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200 Years Of Medal Making!


Michael Atkinson discovers Scotland's last remaining medallist - nearly 200 years of history making medals for some of the world's greatest institutions.


In the magnificent St Giles' Cathedral on the Royal Mile in Edinburgh is the Thistle Chapel, chapel of the Most Ancient and Most Noble Order of the Thistle, the greatest order of chivalry in Scotland. Each member of the Order is allotted a stall in the chapel and when a new knight is appointed by the Monarch, a stall plate, carrying the crest of the new knight, is fixed within the stall. The crest plates are handcrafted by Alexander Kirkwood & Son, the near 200-year-old prestigious Scottish business, a historic silversmith, trophy maker and medallist, founded in 1826.


The origins of the specialist firm date back to 1774, when the skill of James Kirkwood's hand engravings were noticed by Sir William Forbes, head of an Edinburgh bank. Sir William subsequently commissioned Kirkwood to produce the metal plates required for the manufacture of Scottish banknotes. James Kirkwood’s son Robert went on to become a renowned engraver of plates for banknotes, maps and geographical globes. The expertise to engrave designs on flat copper and steel plates were passed from generation to generation and were similar to those required of a medal die-cutter. It was in this way that Robert's son Alexander eventually founded the company as it is today, becoming one of the most renowned and finest die cutters of the era.


Die cutting is a rare craft. To manufacture, a billet of steel is trimmed on a lathe to the exact diameter of the future medal. The image or design of the medal is then cut intaglio in reverse, a process which requires great talent and is an extraordinary craft, demanding a combination of creative flair, patience, detailed and precise metal working skills. The finished die is heated to high temperature in a furnace, before being plunged into cold water to toughen and harden the die. The surface is then carefully polished. To strike the medal, discs of copper, silver or gold are cut to a precise depth and diameter. A metal collar to exact the diameter is fitted round the disc before the medal is struck using a press.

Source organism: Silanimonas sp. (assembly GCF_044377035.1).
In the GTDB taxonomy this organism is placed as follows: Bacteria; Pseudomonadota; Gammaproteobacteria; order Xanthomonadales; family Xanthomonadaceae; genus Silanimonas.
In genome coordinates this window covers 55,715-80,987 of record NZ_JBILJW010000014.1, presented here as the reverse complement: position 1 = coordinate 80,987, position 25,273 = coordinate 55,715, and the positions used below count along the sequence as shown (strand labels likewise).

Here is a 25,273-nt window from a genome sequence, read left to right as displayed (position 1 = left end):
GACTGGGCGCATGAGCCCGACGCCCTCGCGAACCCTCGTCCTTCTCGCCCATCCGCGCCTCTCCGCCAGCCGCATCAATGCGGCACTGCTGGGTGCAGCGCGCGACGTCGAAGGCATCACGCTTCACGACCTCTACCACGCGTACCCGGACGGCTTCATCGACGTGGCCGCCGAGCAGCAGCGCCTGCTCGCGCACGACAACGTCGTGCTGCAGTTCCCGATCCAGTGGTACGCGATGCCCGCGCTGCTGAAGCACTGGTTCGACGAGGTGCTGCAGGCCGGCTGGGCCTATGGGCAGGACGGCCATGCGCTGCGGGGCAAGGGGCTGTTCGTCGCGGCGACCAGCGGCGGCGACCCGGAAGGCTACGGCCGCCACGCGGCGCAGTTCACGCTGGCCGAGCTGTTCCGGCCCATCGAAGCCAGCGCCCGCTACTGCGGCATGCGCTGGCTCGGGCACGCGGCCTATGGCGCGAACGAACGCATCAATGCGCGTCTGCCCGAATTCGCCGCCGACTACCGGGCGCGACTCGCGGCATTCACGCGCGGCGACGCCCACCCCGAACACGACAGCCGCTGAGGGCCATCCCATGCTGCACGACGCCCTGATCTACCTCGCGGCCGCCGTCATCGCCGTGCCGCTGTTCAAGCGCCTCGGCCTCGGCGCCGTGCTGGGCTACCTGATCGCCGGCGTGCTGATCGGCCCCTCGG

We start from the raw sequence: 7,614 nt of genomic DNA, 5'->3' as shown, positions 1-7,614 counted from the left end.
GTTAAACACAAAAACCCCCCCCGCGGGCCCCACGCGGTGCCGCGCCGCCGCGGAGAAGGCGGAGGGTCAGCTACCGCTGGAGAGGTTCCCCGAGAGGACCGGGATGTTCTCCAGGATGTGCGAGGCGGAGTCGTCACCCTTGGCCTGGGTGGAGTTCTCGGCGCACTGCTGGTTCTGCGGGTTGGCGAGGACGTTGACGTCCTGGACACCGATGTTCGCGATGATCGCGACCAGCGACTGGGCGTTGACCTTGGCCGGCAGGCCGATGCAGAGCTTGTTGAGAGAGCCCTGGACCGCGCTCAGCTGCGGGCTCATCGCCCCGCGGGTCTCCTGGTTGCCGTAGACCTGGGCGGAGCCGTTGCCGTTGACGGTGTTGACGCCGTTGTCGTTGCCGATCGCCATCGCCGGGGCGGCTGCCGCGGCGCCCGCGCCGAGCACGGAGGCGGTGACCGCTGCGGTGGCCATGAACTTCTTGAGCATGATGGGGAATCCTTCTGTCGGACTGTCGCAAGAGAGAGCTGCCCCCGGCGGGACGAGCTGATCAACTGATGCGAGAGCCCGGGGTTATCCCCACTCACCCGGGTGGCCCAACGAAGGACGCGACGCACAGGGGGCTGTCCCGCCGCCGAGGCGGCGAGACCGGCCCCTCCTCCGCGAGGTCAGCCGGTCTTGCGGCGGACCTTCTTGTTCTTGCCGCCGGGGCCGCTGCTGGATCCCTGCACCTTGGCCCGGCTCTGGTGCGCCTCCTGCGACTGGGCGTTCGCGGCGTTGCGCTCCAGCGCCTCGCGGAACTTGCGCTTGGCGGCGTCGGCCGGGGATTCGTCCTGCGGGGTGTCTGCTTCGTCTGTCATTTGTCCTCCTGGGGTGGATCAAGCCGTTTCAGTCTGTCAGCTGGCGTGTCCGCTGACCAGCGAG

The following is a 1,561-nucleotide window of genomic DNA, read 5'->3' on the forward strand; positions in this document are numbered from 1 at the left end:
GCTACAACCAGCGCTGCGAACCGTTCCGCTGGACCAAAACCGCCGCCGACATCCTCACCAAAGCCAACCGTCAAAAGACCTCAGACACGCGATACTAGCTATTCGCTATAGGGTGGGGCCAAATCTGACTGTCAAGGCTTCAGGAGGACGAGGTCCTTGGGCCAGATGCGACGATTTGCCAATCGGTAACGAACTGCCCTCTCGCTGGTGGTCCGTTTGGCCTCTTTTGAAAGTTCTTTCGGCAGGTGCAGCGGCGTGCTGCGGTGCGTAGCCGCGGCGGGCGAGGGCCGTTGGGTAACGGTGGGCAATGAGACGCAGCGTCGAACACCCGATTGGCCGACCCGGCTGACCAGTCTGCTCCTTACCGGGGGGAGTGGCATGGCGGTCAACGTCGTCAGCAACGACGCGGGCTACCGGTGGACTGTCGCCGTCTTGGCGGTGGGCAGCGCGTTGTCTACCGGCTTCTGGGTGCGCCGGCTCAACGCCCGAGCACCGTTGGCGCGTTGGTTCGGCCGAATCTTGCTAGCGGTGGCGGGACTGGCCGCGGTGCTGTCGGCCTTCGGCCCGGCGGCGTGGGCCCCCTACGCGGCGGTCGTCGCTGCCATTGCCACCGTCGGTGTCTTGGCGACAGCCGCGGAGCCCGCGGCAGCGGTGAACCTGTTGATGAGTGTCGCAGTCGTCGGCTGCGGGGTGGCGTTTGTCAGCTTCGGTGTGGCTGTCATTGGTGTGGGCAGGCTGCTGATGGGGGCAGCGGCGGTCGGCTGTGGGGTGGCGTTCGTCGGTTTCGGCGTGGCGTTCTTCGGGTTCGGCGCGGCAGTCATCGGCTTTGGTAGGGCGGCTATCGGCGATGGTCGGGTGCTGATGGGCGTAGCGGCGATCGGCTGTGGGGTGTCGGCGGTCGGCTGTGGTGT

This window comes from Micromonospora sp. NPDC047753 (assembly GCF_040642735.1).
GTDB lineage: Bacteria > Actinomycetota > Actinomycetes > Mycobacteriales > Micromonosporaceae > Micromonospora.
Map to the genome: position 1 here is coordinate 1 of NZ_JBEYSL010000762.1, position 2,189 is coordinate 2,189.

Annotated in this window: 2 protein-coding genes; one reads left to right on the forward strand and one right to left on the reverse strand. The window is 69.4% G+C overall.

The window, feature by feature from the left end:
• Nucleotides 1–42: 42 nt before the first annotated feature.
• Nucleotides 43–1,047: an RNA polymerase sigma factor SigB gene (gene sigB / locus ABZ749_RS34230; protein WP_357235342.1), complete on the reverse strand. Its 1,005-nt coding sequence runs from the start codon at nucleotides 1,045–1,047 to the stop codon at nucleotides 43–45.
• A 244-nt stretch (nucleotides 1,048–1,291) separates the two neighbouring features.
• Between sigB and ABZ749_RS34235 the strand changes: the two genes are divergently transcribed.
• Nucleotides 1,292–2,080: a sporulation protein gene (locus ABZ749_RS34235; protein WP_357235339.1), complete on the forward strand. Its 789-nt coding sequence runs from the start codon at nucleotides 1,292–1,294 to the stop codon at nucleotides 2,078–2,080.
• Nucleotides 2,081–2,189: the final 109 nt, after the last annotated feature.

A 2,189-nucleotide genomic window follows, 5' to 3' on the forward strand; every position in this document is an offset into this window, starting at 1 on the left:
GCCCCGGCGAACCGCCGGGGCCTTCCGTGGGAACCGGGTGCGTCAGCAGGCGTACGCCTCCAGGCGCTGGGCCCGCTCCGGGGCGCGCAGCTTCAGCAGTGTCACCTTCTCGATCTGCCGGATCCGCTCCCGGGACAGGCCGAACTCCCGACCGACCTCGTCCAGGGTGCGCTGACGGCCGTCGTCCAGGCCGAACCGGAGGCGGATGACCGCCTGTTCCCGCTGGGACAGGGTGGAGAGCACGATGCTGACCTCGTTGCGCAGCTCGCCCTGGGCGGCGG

Alexander Kirkwood & Son is now one of Scotland’s oldest family-owned and run businesses, a sixth-generation managed firm. It has a range of clients across the globe, including, amongst others, prestigious universities and golf clubs.


With clients including the ‘Grandfather of Golf’, Old Tom Morris, Alexander Kirkwood & Son has had a particularly close relationship with golf since its foundation, the business developing and expanding alongside the game itself, with the company creating the dies and striking some of the very earliest medals associated with golf.


With the game of golf fast evolving and developing in Scotland, and Alexander Kirkwood & Son having established itself as one of Scotland’s foremost businesses, it was natural that its services would be sought after to support the growing sport. There was an increasing requirement for the creation of medals as golf clubs became more formalised and competitions more regular throughout the 19th century.


One of the earliest established clubs was the Royal & Ancient Golf Club of St Andrews. Alexander was commissioned by the R&A to create the intricate dies for the William IV Gold Medal in 1836 and the Royal Adelaide Gold Medal in 1838, gifted by and named after King William IV and the Queen Dowager, Queen Adelaide, respectively.


Queen Adelaide became the Patron of the R&A following the death of her husband and presented the Gold Medal “to be called the Royal Adelaide medal and be worn in compliance with Her Majesty’s wishes by the Captain of the Club at all meetings.”


Today, every captain of the R&A receives a miniature replica of the Queen Adelaide medal as a keepsake. Replica medals of the William IV Gold Medal continue to awarded annually, for the winner of the Autumn meeting, and are struck by Alexander Kirkwood & Son.


Another significant medal crafted by Alexander Kirkwood & Son was the Glennie Medal, commissioned in 1880 by William McCandlish of the Blackheath Golf Club ‘to honour the worth and service of an eminent golfer’, George Glennie, an esteemed member of both Blackheath and the R&A. Account ledger entries confirm that two medals were created and struck – one for each of these clubs.


The R&A medal is almost two inches in diameter, 22-carat gold, the gold being melted-down sovereigns. Originally awarded for the best score at the annual Autumn Meeting, to be retained by the original winner until his score was bettered, from 1882 onwards, it was awarded for the lowest aggregate scratch score at the Spring and Autumn Meetings. Today, miniature silver gilt replicas are provided to the winner.